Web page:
RUNEWARS Review- Theatrical Cut

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RUNEWARS is, as many of us know by now, a pretty great game. I like it a lot, and after owning it for about a month I still want to play it week in and week out, which is a good sign. I think it's got legs, and I think over time its stature will grow with expansions.

But you know that feeling when you watch a movie and come to the realization that it was edited for length just so theater owners could squeeze out more showings per day? That's how RUNEWARS winds up feeling to me.

It's not that there's missing content- in fact, there's TONS of it, and more than should be wieldy in a modern board game. It's that the game feels like it was written to be shorter than it really is, as if FFG wanted to stick hard and fast to a 3-4 hour playtime as a marketing bullet point so concessions were made to accelerate the game. You may say "multiple paths to victory", but I say the game throws victory-generating Dragon Runes at you strictly as an accelerant. And it's almost better to avoid the military element altogether as it's a lot harder to fight your way into enemy territory to claim Dragon Runes than it is to topdeck one in a hero quest. The game may not even last long enough for you to make it halfway across the board.

Many have already cited the game as having that "over before it gets started" feeling that we've seen in WARRIOR KNIGHTS and a couple of other recent games, and it definitely can have that- I saw a game end on the third turn thanks to a couple of Dragon Thrones and some lucky draws. Sure, you can fix that by playing to however many Dragon Runes you want, but the fact remains that RUNEWARS is a big, epic-scale game that needs to be played all day, not something to squish into three hours so you can play a bunch of filler games before you go home. Simply stated, the game is edited for length.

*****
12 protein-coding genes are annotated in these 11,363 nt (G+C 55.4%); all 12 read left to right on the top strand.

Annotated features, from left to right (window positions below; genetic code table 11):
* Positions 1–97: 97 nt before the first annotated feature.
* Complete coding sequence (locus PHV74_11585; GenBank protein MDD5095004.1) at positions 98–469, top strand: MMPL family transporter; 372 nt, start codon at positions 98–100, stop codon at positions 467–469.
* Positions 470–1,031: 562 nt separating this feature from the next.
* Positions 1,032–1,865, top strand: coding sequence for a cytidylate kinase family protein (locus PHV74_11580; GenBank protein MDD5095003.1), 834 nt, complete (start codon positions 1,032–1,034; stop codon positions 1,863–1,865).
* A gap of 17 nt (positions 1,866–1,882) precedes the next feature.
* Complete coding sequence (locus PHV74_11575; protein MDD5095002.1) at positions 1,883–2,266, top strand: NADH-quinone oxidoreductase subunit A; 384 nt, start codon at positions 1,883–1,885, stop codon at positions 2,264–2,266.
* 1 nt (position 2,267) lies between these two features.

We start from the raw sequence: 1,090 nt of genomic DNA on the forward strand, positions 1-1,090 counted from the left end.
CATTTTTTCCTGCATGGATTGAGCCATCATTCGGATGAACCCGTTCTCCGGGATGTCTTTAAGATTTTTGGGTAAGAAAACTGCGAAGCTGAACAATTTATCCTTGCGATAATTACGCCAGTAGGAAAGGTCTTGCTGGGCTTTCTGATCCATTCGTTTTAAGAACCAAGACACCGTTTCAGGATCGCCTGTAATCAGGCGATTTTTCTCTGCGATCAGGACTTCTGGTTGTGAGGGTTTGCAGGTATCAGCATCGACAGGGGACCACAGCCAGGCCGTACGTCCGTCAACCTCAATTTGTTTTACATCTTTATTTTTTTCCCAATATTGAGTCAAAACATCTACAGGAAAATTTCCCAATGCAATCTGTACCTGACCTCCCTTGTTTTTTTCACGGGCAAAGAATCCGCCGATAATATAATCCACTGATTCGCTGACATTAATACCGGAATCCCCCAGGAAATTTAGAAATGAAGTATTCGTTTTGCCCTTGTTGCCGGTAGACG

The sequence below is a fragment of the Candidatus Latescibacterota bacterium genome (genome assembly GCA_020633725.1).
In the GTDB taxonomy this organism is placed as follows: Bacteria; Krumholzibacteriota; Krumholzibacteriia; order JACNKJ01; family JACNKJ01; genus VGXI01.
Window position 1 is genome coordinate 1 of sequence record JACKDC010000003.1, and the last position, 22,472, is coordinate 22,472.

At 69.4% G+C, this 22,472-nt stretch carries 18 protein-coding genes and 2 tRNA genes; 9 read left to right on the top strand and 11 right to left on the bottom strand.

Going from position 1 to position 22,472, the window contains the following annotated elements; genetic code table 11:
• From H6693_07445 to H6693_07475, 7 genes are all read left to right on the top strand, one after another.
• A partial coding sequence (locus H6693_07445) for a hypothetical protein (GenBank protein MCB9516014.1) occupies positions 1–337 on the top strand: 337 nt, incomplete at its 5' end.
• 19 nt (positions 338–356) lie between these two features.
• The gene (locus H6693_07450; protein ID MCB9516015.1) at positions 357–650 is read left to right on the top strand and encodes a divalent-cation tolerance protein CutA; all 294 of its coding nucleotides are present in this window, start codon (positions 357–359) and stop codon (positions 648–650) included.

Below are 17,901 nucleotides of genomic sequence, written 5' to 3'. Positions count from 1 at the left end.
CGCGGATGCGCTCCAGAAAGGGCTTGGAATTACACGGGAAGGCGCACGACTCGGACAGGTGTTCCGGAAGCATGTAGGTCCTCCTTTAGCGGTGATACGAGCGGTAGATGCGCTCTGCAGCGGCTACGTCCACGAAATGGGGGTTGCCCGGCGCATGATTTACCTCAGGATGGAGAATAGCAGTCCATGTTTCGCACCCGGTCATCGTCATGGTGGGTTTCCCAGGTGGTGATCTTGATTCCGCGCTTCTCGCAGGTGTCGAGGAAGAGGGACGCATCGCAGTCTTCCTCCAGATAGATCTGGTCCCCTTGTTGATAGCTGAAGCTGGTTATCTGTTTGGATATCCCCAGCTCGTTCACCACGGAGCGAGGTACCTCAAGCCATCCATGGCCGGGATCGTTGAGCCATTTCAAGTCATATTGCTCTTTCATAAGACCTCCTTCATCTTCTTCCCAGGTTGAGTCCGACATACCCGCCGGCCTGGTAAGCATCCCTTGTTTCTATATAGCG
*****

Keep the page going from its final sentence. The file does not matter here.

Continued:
Beyond that, I sincerely believe that there is no excuse for this game to have shipped as a 2-4 player game at a $100 MRSP. Practically no one in the world will be surprised when FFG releases an expansion that adds empires and components to expand the number of players. That makes fielding a five or six player game of RUNEWARS a $140-$150 proposition. You could almost buy a current generation game console for that, or three other board games of equal or better quality. And given that games like TI3 and STARCRAFT shipped with $80 price points and had- literally- twice as many components, it doesn't seem to balance out. I don't fault FFG for trying to turn a profit, but when what you're getting in a $100 box isn't on par with the rest of a product line in terms of player support and component density, something's not quite right.

But there again, this is a 45-60 minute per player game, and having 5-6 players out of the box means that you're breaking that 3-4 hour threshold. So the decision to not include full support feels like another editing choice to ensure that potential buyers aren't scared off by a 6 hour game...that really needs to be about 6 hours to capture the epic scope and range of it all.

But I'm just bitchin', RUNEWARS is still a good one and it's one that you should play.

There Will Be Games

Michael Barnes (He/Him)
Senior Board Game Reviews Editor

Sometime in the early 1980s, MichaelBarnes’ parents thought it would be a good idea to buy him a board game to keep him busy with some friends during one of those high-pressure, “free” timeshare vacations. It turned out to be a terrible idea, because the game was TSR’s Dungeon! - and the rest, as they say, is history. Michael has been involved with writing professionally about games since 2002, when he busked for store credit writing for Boulder Games’ newsletter. He has written for a number of international hobby gaming periodicals and popular Web sites. From 2004-2008, he was the co-owner of Atlanta Game Factory, a brick-and-mortar retail store. He is currently the co-founder of and as well as the Editor-in-Chief of Miniature Market’s Review Corner feature. He is married with two childen and when he’s not playing some kind of game he enjoys stockpiling trivial information about music, comics and film.

Articles by Michael

Michael Barnes
Senior Board Game Reviews Editor

Articles by Michael

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